6 months before the US invaded Iraq, Halliburton subsidiary, Kellogg, Brown and Root, were building bases and installations in preparation for the invasion.
The PBS documentary ‘Private Warriors’ presented this fact in June, 2005. http://www.pbs.org/wgbh/pages/frontline/shows/warriors/view/
(Chapter three, ‘Embedded with KBR’; at 5:10)
The decision to invade Iraq had been made and Halliburton had been hired to provide logistical support for an armed assault of Iraq long before the fabricated evidence re: WMDs and Saddam/Al-Qaida connections were presented by the White House to the US people and their greedy, jello-spined representatives.
It might seem beyond credibility, given what we know now, that neither the director, Tim Mangini, nor producers, Marcela Gaviria and Martin Smith thought to pursue a line of questioning pertaining to this fact in this ‘hard look at private contractors’. Too off-topic perhaps. (IMHO, the documentary quickly descends into a ‘human interest piece’. Perhaps the tragic story of ex-Navy Seal, Scotty ‘the Bod’ Helvenston and others was too alluring. Helvenston was one of the Blackwater mercenaries killed, burned and strung up from the bridge in Falluja.)
Call me naïve, but I would have thought that drilling to the core of the investigation to fathom the grand reason why we were truly at war in Iraq and in need of all these private contractors would have been the preferred tact to take. (Call it 20/20 hindsight, if you wish.)
If the reporter was correct, sometime in September, 2002, 6 months before the Bush Administration bullied the US into violating international law by invading the sovereign nation of Iraq on March 20, 2003, contracts had been signed and contractors were on the ground building bases and installations in preparation for the invasion. This presumably included the ‘permanent bases’, and quite likely improvements on what is to be the largest embassy compound in the World. A ‘Vatican City’ to serve as the base of future operations in the Middle-east. Most certainly, they were busy building some of the more than 60 sites that KBR operated in Iraq at the time of this documentary.
In his January 28, 2003, state of the Union address, Bush denounced Saddam as “the dictator who is assembling the world’s most dangerous weapons” and listed vast quantities of biological and chemical weapons. What Dubya didn’t tell us is that his cabal of war-criminals had already bargained away any peaceful, diplomatic solutions in a no-bid contract to Halliburton/KBR, three months earlier.
Lest we forget, Tyler Drumheller, the former chief of the CIA’s Europe division, a 26-year veteran of the agency, revealed to CBS’ Ed Bradley on ‘60-minutes’ which aired on April 23, 2006, that in the fall of 2002, President Bush, Vice President Cheney, then-National Security Adviser Condoleezza Rice and others were told by CIA Director, George Tenet that Iraq’s foreign minister, Naji Sabri — who agreed to act as a spy for the United States and was reportedly paid more than $100,000 by the CIA — had reported that Iraq had no active weapons of mass destruction program.
Mr Drumheller went on to say that the administration didn’t care about this revelation, no matter the source. Of course not, by that time, in September, 2002, the real decisions had been made by the people who truly matter, the high mucky-mucks of corporate America, and the ink was drying on the dotted line. The gravy-train was leaving the station with a full head of steam and no red flag was going to stop it.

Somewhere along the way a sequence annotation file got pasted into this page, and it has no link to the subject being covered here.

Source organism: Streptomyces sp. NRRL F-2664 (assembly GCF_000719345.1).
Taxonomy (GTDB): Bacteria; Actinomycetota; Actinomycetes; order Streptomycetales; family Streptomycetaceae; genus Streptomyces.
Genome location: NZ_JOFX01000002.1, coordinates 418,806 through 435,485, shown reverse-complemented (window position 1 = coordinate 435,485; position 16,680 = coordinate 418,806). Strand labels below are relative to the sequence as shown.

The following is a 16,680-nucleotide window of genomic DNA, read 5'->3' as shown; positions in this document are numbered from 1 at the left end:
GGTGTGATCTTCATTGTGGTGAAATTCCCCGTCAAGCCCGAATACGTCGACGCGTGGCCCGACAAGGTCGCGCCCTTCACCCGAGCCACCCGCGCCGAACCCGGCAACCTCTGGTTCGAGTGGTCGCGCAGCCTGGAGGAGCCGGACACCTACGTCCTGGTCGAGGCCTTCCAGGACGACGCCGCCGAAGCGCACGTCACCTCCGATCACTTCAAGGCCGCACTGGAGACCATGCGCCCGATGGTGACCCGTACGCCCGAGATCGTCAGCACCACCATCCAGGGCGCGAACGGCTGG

You can almost hear an echo from the addled, collective brain-pan of Bush’s Inner Circle, ‘We can’t renege on the deals we’ve made with our friends at Halliburton. That wouldn’t be kosher. A deal is a deal.’ One must suppose that the ‘finder’s fee’ on the estimated umpteen billion dollars in no-bid, cost-plus contracts awarded to Halliburton/KBR would be a handsome one. And if one had similar connections with other corporations that supplied materiel and services to Halliburton and KBR at inflated cost, one could wolf down the slop at both ends of the trough. Hog heaven, as they say.
That’s a mighty temptation. Mountains of cash up front and on the back end, lots of powerful friends who’d be happy to give you a corner office, a princely salary and a diamond parachute when you conclude your ‘service’ in the US government.
Beyond the dreams of avarice.
And all you have to do is undermine the Constitution, betray your solemn oath to uphold and defend the precepts of that document, lie to the US citizens you swore to serve, deceive the world with bald-faced falsehoods and steel yourself to live with the fact that the blood of thousands or even tens of thousands of human beings are on your greedy hands.
Such a deal.
So, General Petraeus, Ambassador Crocker, when can we expect to bring home our troops and our contractors? When will this war end?
The answer is simple.
The war will end when Dubya, Dicky-boy, Donnie the Rum, Condi, Wolfie, and all those of their sickening ilk can force themselves from the slop of the trough.
Then again, I’m an optimist.
I am very sympathetic to Mr Helveston's friends and family members. I also can understand the reasoning revealed by Mrs Katy Helveston, Scotty’s mom when she told PBS,”When you’ve been in Special Forces for 13, 14 years, you’re trained to do one thing. And there’s not a whole lot of jobs out there for people trained to kill.” Being a private contractor seemed to be a solution to the deteriorating US economy for many of the 10,000 who were in Iraq in 2005.